Uncertainty still as construction grows

CONSTRUCTION OUTPUT ROSE BY 8.6 PER CENT for the second quarter of 2010, according to the Offi ce for National Statistics (ONS). However, the Construction Products Association has warned that the industry is still in a very precarious position and the fi gures do not indicate a dramatic recovery.

Commenting on the ONS announcement, the association’s chief executive Michael Ankers said: ‘These fi gures show the strongest quarterly

increase in output in nearly 50 years, but they fl atter to deceive. Construction was particularly badly hit by the poor weather in the early part of the year, so the second quarter was always going to see a sharp pick-up. In addition, a number of public sector projects were started in the run-up to the election and this undoubtedly helped boost output in the spring.

‘Looking further ahead, we are concerned about the prospects for continued output growth

in the rest of the year and beyond. The latest Construction Products Association trade survey shows that, on balance, product manufacturers and suppliers anticipate a fall in sales in the rest of the year. With cuts in public spending on projects like the Building Schools for the Future programme already announced, and further cuts inevitable after the Comprehensive Spending Review on 20 October, the future remains very uncertain.’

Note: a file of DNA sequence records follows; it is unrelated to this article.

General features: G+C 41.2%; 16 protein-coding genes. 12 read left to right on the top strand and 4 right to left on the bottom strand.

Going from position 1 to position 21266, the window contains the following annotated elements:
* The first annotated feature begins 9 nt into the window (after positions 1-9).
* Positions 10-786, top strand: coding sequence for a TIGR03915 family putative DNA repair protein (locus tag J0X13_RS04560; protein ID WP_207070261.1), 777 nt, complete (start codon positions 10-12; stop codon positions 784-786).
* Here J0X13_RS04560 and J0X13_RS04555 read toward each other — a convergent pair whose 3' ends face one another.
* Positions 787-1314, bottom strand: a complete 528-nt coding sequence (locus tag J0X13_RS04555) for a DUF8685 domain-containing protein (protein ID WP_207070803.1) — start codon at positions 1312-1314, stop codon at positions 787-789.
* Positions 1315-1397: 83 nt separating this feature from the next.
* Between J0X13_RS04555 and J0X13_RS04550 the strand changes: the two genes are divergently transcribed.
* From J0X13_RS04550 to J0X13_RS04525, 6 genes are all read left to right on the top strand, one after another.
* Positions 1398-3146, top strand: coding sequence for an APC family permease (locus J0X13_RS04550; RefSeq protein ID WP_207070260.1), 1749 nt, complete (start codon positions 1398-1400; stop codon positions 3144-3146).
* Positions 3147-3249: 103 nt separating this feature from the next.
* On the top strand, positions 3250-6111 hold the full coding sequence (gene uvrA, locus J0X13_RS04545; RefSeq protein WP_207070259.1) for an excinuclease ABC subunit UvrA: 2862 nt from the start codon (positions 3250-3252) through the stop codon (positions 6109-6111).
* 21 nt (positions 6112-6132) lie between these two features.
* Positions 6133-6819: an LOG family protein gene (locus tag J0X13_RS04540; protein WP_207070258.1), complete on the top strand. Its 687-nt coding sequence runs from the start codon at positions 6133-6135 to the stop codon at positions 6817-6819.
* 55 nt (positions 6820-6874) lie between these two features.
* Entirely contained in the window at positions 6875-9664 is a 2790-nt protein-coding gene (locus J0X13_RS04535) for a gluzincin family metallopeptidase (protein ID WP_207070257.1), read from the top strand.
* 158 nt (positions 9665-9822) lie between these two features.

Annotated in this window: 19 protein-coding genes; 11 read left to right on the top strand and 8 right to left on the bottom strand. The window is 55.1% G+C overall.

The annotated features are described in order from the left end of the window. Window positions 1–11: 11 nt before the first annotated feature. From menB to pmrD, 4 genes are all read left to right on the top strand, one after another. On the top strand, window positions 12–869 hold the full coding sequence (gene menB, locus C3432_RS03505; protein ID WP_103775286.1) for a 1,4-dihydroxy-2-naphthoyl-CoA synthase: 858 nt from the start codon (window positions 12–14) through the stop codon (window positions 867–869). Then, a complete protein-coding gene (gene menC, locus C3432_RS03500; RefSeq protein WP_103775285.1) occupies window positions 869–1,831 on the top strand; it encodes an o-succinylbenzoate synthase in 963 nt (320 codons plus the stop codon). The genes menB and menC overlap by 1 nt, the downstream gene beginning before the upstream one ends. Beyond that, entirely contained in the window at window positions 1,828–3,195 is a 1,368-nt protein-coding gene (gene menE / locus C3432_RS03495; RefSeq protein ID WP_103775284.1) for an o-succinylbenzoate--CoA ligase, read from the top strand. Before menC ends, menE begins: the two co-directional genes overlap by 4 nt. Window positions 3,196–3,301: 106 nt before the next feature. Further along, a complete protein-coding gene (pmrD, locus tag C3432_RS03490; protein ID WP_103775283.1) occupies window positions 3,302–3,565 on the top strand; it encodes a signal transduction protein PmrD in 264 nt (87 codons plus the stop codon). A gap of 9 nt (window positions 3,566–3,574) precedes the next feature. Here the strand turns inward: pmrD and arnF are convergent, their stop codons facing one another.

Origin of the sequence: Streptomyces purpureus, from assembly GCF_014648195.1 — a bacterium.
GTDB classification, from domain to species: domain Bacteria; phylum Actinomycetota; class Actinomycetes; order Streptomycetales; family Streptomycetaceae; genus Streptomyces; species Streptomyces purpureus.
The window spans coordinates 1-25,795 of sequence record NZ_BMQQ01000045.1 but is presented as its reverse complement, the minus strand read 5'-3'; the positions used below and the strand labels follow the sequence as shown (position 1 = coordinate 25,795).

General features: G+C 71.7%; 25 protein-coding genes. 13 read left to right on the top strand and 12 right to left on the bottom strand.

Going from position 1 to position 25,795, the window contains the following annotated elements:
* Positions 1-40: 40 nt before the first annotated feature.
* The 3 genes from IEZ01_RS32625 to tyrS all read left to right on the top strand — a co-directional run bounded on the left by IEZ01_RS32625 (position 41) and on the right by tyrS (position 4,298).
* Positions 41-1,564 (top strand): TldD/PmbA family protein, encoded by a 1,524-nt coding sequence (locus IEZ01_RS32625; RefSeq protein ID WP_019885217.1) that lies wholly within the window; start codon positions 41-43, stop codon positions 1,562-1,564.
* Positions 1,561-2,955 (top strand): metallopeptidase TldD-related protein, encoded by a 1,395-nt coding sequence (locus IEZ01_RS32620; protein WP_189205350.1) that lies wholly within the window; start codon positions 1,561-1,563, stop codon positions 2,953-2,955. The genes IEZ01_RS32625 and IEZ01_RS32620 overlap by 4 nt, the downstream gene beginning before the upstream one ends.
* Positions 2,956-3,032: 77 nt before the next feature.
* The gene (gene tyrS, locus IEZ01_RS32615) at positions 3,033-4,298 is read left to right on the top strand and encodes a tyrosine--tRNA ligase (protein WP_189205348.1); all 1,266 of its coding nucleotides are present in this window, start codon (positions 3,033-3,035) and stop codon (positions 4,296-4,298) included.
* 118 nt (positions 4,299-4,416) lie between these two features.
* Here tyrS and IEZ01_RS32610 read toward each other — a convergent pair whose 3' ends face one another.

T Clarke’s order book up by a third

T CLARKE SAW REVENUE AND PROFITS OVER THE previous six months fall compared to last year, but has boosted its order book by almost a third. Results for the half-year ending 30 June showed that revenue stood at £85.7m, down from £93.2m a year ago; however, the fi rm’s order book expanded from £170m in 2009 to £220m this year. Its current projects include the 2012 Olympic Stadium and Stratford City Shopping Centre.